Regular season game #30
The Islanders have long been a doormat, but in recent years they have been a thorn in the Canadiens’ side…at least that’s the popular belief. Once again, a quick glance at recent history says that the Habs are 5-3-3 against the Islanders since the 2010-11 season. Certainly not what I’d call “owning” a team, but a .591 win percentage hardly qualifies as something to whine too much about when perception is out of whack with reality.
After leaving a point on the table on Tuesday against Buffalo, it was important for Montreal to get the win against Long Island. In the early going, things looked iffy, as some sloppy play from both teams led to a 2-2 game. The ingredients were present for the Habs to let another one slip away, but once again, the third period came along to save their bacon.
That, and one Kevin Poulin. The Islanders backup looked about as confident and graceful in goal as Martin Short did in his short career as a synchronized swimmer. He looked like he was terrified at the sight of the puck all night long, as pucks bounced off him in every which direction. Scrambling to stay on his feet and in his crease, Poulin finally gave up the ghost in the third period; surrendering three goals on 10 shots. The lesson? Shoot the puck at jello-legged AHL goalies.
The usual suspects were stirring the drink for the Habs tonight. P.K. Subban, Brendan Gallagher, Max Pacioretty, and newcomer Gabriel Dumont. Just two nights after being publicly admonished by his coach, Subban simply scored another pair of goals, and now has 22 points in 24 games. The cost to resign him goes up by the day. Rookies Gallagher and Dumont were busy raising hell and keeping the Islanders off their game all night long. While Gallagher’s a permanent resident, Dumont looks poised to unseat one of Travis Moen or Colby Armstrong with his in-your-face style.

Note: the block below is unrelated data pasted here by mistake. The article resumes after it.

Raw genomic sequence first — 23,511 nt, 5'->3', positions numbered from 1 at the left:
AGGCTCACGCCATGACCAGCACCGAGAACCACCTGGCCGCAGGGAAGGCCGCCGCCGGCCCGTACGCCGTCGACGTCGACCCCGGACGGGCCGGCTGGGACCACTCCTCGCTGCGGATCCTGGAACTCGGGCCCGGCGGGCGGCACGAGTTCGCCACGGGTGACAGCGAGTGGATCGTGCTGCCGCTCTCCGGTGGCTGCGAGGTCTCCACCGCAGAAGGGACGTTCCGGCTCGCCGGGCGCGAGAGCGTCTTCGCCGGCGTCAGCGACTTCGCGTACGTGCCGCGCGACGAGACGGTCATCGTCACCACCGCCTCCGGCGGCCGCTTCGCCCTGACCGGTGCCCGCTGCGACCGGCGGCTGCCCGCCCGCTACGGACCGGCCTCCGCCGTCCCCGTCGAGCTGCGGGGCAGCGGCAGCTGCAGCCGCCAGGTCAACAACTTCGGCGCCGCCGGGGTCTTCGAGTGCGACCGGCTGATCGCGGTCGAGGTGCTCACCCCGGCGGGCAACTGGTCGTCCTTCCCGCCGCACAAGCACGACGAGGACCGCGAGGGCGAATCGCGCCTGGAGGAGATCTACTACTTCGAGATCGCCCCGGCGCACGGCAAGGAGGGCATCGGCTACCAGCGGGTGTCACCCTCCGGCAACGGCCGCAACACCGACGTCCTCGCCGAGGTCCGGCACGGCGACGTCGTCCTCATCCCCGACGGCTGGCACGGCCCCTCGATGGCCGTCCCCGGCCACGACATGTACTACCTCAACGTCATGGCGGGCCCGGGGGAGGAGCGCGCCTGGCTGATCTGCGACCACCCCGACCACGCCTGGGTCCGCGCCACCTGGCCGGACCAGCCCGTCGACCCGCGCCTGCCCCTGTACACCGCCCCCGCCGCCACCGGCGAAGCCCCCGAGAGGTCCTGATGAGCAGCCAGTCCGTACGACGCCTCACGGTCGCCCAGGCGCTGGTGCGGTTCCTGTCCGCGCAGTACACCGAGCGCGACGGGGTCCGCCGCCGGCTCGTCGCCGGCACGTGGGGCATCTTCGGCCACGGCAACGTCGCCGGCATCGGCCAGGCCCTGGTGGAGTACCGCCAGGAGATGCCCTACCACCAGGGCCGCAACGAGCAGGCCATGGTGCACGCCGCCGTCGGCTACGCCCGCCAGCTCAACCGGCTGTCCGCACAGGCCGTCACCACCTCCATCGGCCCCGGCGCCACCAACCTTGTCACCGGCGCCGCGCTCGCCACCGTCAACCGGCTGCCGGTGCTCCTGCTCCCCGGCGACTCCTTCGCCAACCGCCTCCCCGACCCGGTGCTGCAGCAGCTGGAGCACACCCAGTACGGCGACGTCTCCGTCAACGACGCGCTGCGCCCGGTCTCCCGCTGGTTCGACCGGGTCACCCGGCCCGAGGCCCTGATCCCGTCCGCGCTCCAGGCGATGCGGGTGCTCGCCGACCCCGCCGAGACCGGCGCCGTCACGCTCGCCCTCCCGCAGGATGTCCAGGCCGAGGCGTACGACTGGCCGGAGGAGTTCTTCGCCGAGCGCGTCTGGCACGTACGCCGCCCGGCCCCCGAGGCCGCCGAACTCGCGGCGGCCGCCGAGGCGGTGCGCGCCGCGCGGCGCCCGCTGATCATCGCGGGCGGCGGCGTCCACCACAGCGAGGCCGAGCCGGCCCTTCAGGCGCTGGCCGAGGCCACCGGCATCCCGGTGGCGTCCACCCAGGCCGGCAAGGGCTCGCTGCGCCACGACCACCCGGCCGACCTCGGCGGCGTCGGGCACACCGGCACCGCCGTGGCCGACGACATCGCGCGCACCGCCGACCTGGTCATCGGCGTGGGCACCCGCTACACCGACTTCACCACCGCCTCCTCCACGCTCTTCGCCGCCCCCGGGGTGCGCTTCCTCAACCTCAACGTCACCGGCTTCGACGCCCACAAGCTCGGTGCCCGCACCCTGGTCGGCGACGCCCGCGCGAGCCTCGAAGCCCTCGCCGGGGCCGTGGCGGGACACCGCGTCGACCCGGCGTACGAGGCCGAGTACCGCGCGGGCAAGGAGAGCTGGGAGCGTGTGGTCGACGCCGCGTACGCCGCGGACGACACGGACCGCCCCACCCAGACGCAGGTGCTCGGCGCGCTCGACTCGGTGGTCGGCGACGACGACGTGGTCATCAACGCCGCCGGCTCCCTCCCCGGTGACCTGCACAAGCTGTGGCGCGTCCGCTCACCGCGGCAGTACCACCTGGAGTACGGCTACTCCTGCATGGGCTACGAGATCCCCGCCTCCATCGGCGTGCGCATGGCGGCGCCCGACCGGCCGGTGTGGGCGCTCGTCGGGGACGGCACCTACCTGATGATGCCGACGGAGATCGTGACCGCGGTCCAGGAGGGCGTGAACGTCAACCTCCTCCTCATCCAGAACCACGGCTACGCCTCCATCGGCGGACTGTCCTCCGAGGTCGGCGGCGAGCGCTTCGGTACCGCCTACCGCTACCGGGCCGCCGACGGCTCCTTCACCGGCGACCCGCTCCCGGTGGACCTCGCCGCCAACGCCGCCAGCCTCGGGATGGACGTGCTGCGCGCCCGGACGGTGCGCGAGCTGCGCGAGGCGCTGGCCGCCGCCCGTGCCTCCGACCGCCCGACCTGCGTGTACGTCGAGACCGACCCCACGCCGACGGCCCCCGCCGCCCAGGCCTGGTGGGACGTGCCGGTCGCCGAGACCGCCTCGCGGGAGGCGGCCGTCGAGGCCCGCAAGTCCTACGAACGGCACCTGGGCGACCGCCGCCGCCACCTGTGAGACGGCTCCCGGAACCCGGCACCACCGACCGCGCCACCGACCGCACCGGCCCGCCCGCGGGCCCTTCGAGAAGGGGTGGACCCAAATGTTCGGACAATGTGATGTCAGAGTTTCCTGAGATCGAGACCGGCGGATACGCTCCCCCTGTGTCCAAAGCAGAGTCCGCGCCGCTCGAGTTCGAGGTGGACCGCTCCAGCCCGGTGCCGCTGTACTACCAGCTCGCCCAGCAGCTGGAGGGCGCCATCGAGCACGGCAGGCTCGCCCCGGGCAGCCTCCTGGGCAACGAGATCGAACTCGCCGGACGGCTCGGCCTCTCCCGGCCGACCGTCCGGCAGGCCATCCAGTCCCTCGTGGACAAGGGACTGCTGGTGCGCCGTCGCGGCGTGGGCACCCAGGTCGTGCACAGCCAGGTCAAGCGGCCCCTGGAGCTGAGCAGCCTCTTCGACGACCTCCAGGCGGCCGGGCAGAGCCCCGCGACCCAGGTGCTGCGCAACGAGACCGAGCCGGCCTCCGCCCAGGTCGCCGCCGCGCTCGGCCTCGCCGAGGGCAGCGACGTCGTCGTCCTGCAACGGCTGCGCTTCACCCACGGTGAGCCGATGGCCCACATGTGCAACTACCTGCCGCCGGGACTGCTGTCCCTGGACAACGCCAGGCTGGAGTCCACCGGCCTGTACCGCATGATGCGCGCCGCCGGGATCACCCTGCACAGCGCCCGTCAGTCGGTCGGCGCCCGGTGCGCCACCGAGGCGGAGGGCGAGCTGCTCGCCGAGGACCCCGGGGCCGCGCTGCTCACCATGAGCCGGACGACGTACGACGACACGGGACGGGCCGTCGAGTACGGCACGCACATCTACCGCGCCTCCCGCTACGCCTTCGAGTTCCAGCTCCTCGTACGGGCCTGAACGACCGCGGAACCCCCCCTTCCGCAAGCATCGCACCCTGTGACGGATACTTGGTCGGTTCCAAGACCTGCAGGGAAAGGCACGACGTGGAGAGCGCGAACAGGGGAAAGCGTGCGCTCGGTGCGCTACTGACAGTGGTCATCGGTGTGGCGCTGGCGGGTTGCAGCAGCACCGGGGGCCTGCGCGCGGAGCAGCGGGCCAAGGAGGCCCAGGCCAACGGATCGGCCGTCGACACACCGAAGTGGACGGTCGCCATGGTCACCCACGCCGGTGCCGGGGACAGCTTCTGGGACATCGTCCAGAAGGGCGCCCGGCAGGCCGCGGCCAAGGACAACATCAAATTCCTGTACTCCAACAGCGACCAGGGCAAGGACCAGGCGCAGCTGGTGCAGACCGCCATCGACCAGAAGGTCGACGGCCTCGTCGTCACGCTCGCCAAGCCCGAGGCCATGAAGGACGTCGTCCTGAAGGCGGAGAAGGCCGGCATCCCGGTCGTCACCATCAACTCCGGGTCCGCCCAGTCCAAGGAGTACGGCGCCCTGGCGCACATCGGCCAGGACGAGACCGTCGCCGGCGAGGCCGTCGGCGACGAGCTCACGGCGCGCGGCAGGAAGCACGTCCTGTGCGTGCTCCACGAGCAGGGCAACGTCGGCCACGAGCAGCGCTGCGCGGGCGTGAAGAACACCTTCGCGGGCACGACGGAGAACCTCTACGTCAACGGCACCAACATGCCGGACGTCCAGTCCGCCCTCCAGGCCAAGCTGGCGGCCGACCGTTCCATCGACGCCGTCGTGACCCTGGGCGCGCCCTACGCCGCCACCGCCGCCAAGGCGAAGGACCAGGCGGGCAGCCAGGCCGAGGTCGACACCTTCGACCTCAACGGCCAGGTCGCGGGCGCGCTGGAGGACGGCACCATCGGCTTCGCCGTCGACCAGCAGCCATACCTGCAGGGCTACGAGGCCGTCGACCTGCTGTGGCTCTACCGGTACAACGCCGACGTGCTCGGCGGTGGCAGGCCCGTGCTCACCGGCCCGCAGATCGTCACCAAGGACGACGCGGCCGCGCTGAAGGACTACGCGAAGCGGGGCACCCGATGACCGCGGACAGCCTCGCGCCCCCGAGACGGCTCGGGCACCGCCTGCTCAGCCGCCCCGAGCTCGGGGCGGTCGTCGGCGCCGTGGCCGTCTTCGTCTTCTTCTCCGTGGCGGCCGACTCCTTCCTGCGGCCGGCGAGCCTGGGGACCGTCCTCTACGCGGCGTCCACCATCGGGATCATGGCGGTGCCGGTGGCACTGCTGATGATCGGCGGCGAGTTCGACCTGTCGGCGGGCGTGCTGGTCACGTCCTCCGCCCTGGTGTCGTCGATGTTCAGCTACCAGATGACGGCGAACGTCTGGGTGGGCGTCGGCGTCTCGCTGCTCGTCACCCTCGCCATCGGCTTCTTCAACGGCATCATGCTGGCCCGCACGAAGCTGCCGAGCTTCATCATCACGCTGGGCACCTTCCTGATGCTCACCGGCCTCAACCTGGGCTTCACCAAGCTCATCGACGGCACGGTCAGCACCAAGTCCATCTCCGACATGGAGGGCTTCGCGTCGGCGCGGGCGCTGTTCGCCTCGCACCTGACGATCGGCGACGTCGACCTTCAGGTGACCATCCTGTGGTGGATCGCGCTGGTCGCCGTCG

We would also be remiss not to mention David Desharnais’ 100th and 101st NHL points, as he assisted on Brian Gionta’s game winning goal early in the third period, and also assisted on Gallagher’s tally. It was also his first point since signing his contract extension two weeks ago. Interestingly, Desharnais was finally held accountable by Michel Therrien for recent lacklustre play, as he saw less than four minutes in both the second and third periods. Let us stow the talk that he’s ben getting a free pass for now, yes?
Michael Ryder’s opening tally represented his 10th point in 10 games since joining the Habs (Erik Cole, for his part, is still mired in his season-long funk at two goals in nine games since joining the Stars). Bergevin’s trade looks better and better, doesn’t it?
At 20-5-5, Montreal has twice as many wins as combined losses. With the season 5/8ths complete, nobody on the planet could have predicted this. The Canadiens have been on a season-long run that shows no sign of slowing down.
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